Challenger Disaster

The Space Shuttle Challenger Disaster was a preventable disaster that NASA tried to cover up by calling it a mysterious accident. However, two men had the courage to bring the real true story to the eyes of the public and it is to Richard Cook and Roger Boisjoly to whom we are thankful. Many lessons can be learned from this disaster to help prevent further disasters and to improve on organizations ethics.
One of the many key topics behind the Challenger disaster is the organizational culture. One of the aspects of an organizational culture is the observable culture of an organization that is what one sees and hears when walking around an organization. There are four parts to the observable culture, stories, heroes, rites and rituals and symbols. The first one is stories, which is tales told among an organization's members. In the Challenger Space Shuttle incident there were mainly four organizations thrown together to form one, Morton Thiokol, Marshall Space Flight Center, Johnson Space Center and NASA Headquarters. All of these organizations had the same type of stories to be told. At Morton Thiokol, they talked about their product and their big deal, which they received from NASA. At NASA, it's members retold stories of the previous space missions and being the first people to have landed on the moon.
Second are their heroes. At Morton Thiokol, their heroes might have been the founders of the organization or it's top executives like Charles Locke or Jerry Mason. At NASA, their heroes might have been Neil Armstrong, staff or any members of the organization. All of these people that were chosen to be heroes set the standards for that organization and conducted themselves for others to follow.
Third are the rites and rituals those members of an organization conduct. Since both of these organizations work together to attain the same goal, a ritual for the organization is the celebration after each successful launch and landing of a space shuttle. A rite or ritual shows a since of group unity and friendship among the organization's members.
Finally there are symbols that the organization uses, which has may carry a special meaning through its communication. Symbols in these organizations are very important because with these organizations line of work, symbols could mean the difference between life and death. For example, in the space shuttle there are different symbols on their controls. If an emergency light goes on they must know these symbols in order to fix the problem or abort the shuttle.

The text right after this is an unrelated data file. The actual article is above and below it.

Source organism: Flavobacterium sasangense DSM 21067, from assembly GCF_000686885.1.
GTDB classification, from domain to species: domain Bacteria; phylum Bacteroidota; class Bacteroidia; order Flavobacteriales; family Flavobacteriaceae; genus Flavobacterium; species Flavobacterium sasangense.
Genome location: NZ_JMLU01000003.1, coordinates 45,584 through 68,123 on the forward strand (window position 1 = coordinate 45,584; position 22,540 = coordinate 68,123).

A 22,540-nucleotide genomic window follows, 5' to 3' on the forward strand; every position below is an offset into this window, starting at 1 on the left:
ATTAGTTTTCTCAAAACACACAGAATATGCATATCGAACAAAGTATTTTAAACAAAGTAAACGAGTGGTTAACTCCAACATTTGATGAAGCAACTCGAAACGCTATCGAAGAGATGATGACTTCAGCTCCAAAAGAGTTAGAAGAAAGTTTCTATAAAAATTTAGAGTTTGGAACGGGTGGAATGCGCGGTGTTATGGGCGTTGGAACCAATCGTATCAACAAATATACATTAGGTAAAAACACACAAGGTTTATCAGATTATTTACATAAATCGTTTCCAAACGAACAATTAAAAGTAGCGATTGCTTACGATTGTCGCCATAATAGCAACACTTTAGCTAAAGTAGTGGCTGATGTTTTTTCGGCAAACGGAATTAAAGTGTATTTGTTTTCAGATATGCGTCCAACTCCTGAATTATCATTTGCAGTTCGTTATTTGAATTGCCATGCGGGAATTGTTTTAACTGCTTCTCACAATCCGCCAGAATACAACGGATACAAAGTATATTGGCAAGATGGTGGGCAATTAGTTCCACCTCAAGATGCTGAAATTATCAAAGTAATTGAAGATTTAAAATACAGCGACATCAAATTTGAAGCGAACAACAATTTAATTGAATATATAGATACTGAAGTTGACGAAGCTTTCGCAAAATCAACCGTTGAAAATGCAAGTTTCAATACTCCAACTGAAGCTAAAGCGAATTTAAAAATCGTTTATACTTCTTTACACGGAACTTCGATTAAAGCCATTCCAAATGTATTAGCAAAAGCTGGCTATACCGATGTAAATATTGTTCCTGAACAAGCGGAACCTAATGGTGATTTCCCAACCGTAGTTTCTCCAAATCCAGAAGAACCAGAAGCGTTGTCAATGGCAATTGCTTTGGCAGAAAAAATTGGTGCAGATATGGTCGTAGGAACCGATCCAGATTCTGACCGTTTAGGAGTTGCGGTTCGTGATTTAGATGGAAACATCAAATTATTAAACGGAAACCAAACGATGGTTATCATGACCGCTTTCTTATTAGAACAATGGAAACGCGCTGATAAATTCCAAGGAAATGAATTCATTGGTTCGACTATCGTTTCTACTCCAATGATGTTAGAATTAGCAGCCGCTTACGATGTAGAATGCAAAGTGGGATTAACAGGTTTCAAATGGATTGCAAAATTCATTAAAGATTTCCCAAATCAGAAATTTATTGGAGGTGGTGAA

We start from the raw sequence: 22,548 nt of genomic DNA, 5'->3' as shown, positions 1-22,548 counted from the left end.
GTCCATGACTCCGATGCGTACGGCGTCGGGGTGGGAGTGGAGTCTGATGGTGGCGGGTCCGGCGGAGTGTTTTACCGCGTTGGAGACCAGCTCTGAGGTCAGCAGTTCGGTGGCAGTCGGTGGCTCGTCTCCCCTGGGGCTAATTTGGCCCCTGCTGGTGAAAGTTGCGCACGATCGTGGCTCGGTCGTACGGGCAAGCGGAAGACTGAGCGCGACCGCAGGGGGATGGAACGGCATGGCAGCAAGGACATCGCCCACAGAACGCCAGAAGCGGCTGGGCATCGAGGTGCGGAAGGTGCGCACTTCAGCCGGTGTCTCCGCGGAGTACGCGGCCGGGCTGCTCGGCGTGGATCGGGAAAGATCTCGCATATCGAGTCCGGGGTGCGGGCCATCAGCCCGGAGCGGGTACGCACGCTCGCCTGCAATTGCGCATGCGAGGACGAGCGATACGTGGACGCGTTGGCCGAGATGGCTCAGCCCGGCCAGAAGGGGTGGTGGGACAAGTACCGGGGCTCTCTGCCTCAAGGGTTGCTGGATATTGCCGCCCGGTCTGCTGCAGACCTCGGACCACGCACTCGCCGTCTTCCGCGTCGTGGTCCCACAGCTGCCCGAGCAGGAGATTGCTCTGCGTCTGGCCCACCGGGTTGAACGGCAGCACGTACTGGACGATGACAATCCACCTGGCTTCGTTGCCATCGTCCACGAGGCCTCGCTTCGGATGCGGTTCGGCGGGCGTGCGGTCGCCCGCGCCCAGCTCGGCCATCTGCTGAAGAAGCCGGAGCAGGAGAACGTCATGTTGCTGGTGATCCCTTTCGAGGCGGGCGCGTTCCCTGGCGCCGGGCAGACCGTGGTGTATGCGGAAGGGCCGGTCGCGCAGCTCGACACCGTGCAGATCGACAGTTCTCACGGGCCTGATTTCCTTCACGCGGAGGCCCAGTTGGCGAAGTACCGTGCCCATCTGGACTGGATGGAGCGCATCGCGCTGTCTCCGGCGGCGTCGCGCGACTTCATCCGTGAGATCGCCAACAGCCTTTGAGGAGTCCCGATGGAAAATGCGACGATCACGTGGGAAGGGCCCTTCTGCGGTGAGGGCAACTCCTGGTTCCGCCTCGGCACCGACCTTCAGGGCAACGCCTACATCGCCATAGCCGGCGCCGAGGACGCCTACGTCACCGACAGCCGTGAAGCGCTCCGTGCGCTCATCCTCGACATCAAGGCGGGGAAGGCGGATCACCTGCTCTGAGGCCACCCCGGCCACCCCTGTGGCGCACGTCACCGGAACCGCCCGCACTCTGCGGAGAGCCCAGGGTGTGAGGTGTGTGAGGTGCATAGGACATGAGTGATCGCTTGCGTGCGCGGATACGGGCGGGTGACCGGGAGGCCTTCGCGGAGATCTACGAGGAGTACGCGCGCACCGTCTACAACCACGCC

All of these four aspects are centered on the organizations core culture. An organizations core culture is the beliefs about the right ways to behave. When Thiokol and NASA first started to plan for Challenger's mission, it was part of their core culture, which ultimately caused the Challenger disaster. To an observer at both of these organizations dealing with the Challenger mission was that everything was perfect and right on schedule. The top executives in these organizations told their employees to be quite and act as if everything was fine. They did this so that the media and the people of the United States would believe and have great admiration for NASA. The Challenger was different then the previous missions because it was the first time a citizen would be going into outer space. At this time in these organizations time, it was essential to their futures to boost Americans opinion of the space program. The executives of these organizations knew how important this mission was to their success and pushed for the mission to happen and for its employees to convince the people of the program's growth and success.
In the direction in organizational culture, worker empowerment was highly stressed although top management did not listen. This was also very important in trying to prevent the Challenger disaster. Both Thiokol and NASA asked for employees opinion on whether the launch should be a go or were their problems that may arise. When the engineers gave their opinion that I was to dangerous for launch, the top executives refused to listen to them and voted to launch asking only for the top executives to vote. In Challenger's case, the engineers were the people who knew whether or not it would be safe for launch. The employees of